South Dakota Legislation on Abortion

Author: Samuel Metz

Date: 03/02/2006

The abortion legislation is not about abortion. Itís about sex.

But first, credit where credit is due. 

This legislation is morally consistent. If abortion is infanticide, then it is fitting that no exception be made for rape or incest. We do not kill children for the sins of parents. And every pregnant woman would qualify under "health of the mother," as carrying a pregnancy to term is ten times more dangerous than an elective first trimester abortion. 

However, the legislation is scientifically incomplete. Science has not determined that life begins at conception, but the South Dakota legislators have. So at their next session, we can expect the legislature to outlaw "morning after pills" and birth control pills that prevent a fertilized ovum from implanting in the uterus. 

The legislation is also morally incomplete. The proposed law protects the life of the unborn child, but not its health before or after birth. Where are the laws providing easily accessible pre-natal care to women forced to carry unwanted babies? What have legislators done to make adoption easier? How many legislators adopted unwanted babies, especially those hardest to place: older non-white babies with special needs? 

Importantly, what have the legislators done to prevent unwanted pregnancies in the first place? The defining characteristic of abortion is an unwanted pregnancy. If birth control renders every pregnancy a wanted pregnancy, abortion effectively disappears. 

But we see no laws addressing the prevention of unwanted pregnancies. In fact, we frequently see anti-abortion action accompanied by measures making contraception less accessible rather than more so. "Evidence from around the world shows that placing restrictions on abortion to make it harder to obtain has much more to do with making it less safe than making it rarer, " says Susan Cohen, of the Guttmacher Institute. "Yet in the United States, abortion opponents take credit for the mounting state and federal restrictions on abortion, rather than working to reduce unintended pregnancy to begin with."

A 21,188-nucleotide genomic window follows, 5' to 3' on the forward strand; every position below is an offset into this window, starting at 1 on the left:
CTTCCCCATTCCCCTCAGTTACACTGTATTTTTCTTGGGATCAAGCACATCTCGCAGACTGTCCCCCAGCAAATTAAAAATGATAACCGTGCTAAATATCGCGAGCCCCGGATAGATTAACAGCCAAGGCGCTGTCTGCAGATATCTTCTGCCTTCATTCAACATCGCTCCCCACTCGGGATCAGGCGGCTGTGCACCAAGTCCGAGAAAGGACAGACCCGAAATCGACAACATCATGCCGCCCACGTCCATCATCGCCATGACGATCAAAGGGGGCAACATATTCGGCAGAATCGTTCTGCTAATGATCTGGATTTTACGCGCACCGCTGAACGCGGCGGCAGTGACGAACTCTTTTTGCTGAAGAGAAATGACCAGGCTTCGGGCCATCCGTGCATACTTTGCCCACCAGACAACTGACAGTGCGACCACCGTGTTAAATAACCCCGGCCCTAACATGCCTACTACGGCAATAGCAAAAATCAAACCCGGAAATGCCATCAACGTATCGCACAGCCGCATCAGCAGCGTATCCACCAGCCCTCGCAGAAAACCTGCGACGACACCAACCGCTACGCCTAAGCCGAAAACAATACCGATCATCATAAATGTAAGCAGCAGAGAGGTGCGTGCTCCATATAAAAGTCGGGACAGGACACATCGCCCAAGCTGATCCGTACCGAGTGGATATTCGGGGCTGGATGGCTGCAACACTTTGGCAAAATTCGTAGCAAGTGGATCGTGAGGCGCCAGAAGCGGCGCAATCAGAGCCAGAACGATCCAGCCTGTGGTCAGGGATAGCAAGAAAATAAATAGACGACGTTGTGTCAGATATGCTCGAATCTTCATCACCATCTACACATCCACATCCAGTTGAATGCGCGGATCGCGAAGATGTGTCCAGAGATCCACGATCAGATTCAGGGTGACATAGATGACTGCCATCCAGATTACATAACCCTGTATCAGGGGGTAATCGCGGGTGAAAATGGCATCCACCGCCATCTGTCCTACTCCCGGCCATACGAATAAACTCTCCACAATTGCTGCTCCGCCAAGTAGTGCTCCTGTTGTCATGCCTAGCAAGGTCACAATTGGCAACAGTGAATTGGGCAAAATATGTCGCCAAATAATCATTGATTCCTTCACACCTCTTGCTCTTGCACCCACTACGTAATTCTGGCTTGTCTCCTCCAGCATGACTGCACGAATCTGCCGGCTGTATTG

The inescapable conclusion is the South Dakota legislation is really devoted to punishing promiscuous sexual activity in women. Promiscuous sex, we infer from South Dakota, is sex-for-pleasure rather than for child-bearing. 

The ultimate purpose of anti-abortion legislation is condemning female sex-for-pleasure practitioners to compulsory child-bearing - and (in the absence of state-facilitated adoption) child-rearing. Furthermore, promiscuous women receive little or no help in keeping their unborn child healthy or with child care after delivery. This will make any woman think twice before yielding to the temptations of sex independent of creating more children. 

Which is the intent of this legislation. 

Unfortunately, this construct, apparently directed at premarital sex among teenagers, plays havoc with marital sex among adults. It will shock South Dakota legislators to learn that many women have sex-for-pleasure with their husbands. Many already have children and cannot care for more. According the Alan Guttmacher Institute, 60% of women seeking abortions in the US already have children. 

Ultimately, with abortion outlawed, birth control inaccessible, and adoption an uphill battle, American women can look forward only to as many sex acts as children they wish to bear and rear. Fertile women who do not wish to be mothers will not have sex, ever, even with their husbands. 

The South Dakota legislature could add significant moral weight to the premise that this bill is not about sex, but about protecting the welfare of children, unborn or otherwise, with the following supplementary legislation:

1. Statewide measures to educate teenagers about birth control, including but not restricted to abstention. 

2. Increased accessibility to birth control options for all women, and men. 

3. Enable state-funded pre-natal care for all pregnant women. 

4. State financed adoption counseling for birth mothers and adoptive parents, with substantial state subsidies for parents who adopt hard-to-place children. 

In the absence of such supplementary legislation, we conclude what this anti-abortion legislation really represents: male legislators making women who enjoy sex pay dearly for it by bearing and raising unwanted, unhealthy children.

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